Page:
February 21, 2008
I’m a big proponent in open source software for a few reasons, the best of which is the ability of anyone to work on anything and have anyone else help them if they wish. This really opens up the world to groundbreaking new ideas.
One of the biggest things, in my opinion, in ground breaking new ideas is Compiz-Fusion, the open source OpenGL accelerated desktop environment for Linux. I’ve talked about it in the past, but not really extensively. What Compiz Fusion does is turn over the rendering of your desktop from your CPU to your GPU allowing for some really awesome effects (AKA Eyecandy) without adding any additional overhead to the actual computing power of your computer. For instance, I can do just about anything, and a whole lot more, than Windows Vista’s Aero interface or Mac’s OS-X interface can on a machine that is generally considered sub-par by todays computer standards – a 2 GHZ Athlon, 500 Megs of RAM and an Nvidia GeForce 6200 with 256 megs of memory on a 4x AGP port. This is top of the line 2003 hardware here, but in case you hadn’t noticed, this is 2008, 5 years later than my technology.
Now some developers have taken Compiz-Fusion to an all new level. The current 3d desktop is really just a rendered 2d desktop with some effects to make it look pretty. SmSpillaz and others have really made the Compiz-Fusion interface into 3 Dimensions! Take a look at the following video if you don’t believe me:
August 8, 2007
I came across this video today about a different (completely different) 3 dimensional desktop from OS X, MS Aero or Compiz. It’s called BumpTop and it’s interesting in that it is more like working with your Real Life desktop with documents scattered and strewn about your computer desktop, the ability to stack or pile them, sort them and rifle through them.
Check out the video, this is really compelling stuff!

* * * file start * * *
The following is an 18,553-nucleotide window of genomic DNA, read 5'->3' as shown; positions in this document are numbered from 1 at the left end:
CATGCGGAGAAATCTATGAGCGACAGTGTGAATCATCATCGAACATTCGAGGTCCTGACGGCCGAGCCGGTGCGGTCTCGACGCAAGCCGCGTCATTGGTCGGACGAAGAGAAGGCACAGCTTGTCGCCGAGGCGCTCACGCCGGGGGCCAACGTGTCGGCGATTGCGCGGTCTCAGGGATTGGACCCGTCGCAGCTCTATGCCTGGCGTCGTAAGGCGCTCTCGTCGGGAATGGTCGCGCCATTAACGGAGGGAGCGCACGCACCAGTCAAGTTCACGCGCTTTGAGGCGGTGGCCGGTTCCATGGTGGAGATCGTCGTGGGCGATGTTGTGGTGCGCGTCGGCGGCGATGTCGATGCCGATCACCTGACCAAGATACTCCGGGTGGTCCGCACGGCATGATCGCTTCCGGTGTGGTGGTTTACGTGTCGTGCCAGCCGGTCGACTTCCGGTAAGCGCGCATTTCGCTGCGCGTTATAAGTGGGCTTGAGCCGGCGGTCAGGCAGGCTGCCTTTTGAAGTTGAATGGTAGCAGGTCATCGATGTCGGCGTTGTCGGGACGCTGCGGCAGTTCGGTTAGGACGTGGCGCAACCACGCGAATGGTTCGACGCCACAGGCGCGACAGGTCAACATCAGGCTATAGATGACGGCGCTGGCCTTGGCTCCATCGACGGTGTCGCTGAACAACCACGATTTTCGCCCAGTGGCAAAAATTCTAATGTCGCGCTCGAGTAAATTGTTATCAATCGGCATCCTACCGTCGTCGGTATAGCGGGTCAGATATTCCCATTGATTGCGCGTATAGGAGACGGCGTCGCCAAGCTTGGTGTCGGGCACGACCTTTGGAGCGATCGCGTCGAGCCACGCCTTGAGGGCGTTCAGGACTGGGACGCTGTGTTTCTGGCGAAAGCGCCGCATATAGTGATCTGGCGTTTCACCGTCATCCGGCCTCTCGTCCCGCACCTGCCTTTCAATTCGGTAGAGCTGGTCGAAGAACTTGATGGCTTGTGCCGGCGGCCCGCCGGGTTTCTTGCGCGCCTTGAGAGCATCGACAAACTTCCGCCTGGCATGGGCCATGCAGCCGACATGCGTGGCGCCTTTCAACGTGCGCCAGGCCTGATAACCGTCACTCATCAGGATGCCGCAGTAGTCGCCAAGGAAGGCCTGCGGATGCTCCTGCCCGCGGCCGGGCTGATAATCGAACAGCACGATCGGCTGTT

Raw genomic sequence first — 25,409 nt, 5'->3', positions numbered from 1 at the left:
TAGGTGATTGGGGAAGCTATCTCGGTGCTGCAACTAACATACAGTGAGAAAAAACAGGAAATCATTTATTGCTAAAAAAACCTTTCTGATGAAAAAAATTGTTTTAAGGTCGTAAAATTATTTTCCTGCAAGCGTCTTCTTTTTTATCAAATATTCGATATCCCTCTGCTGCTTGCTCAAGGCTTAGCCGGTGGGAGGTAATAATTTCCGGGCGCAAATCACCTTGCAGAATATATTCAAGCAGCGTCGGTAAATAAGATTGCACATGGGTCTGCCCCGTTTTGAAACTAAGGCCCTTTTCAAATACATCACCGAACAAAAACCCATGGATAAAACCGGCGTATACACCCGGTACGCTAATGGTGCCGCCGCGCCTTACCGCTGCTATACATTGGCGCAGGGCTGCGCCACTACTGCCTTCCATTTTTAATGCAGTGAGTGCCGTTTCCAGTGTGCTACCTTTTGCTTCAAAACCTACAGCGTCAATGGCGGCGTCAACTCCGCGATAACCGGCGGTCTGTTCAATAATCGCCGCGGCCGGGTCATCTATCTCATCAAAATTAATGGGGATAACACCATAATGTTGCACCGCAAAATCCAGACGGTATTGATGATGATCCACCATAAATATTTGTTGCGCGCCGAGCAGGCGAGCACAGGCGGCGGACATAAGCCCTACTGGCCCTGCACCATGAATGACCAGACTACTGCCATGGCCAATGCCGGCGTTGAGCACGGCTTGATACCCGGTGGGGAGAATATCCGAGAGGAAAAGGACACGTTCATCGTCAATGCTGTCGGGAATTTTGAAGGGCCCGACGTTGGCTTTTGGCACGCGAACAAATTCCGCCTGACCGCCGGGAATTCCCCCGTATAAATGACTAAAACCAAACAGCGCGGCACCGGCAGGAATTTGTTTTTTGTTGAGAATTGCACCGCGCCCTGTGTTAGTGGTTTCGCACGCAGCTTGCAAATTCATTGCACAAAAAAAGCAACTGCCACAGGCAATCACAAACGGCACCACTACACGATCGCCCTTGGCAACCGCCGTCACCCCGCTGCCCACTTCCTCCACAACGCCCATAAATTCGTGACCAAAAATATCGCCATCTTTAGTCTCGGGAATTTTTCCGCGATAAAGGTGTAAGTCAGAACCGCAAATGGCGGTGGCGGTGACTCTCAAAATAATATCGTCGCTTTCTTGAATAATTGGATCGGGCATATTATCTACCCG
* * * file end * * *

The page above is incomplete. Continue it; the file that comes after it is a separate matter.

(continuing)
August 4, 2007
Check it out here
For those who don’t know, Compiz-Fusion is a true 3D accelerated version of your desktop. Why not let your processor process processes and let your graphic card actually show you what you sunk $300 into it for?
Want to see Compiz-Fusion in action? Take a look at this video first, then head over to Youtube for more.
Sorry Windows users, Compiz is only for Linux. Billy et al already tried to give you a pretty interface with Aero. What? You can’t use Aero because your computer isn’t fast enough? Maybe you should switch to Linux, it’s making a damned fine entry into the desktop market with distributions like Ubuntu and Linux Mint.
I’ve been running Compiz-Fusion just dandy-fine for the last month on my 2004 Compaq Presario with a whopping 2 GHZ Athlon, 512 megs of RAM and a Geforce 6200 AGP-4x.
July 11, 2007
Several Virtual Machine developers have been promising OpenGL support for their VM’s in future releases. Well, the future is now thanks to Open Source programming with VMGL
From their site:
OpenGL apps running inside a Virtual Machine (VM) can use VMGL to take advantage of graphics hardware acceleration. VMGL can be used on VMware guests, Xen HVM domains (depending on hardware virtualization extensions) and Xen paravirtual domains, using XVnc or the virtual framebuffer. Although we haven’t tested it, VMGL should work for qemu, KVM, etc. VMGL is available for X11-based guest OS’s: Linux, FreeBSD and OpenSolaris. Finally, VMGL is GPU-independent: we support ATI, Nvidia and Intel GPUs.
Not really that interesting you say? I disagree – because this is open source and cross platform it means that we won’t necessarily be stuck with only one or two choices of VM software to support GL based apps. This is one of the final barriers to virtualized computing in my rather humble opinion…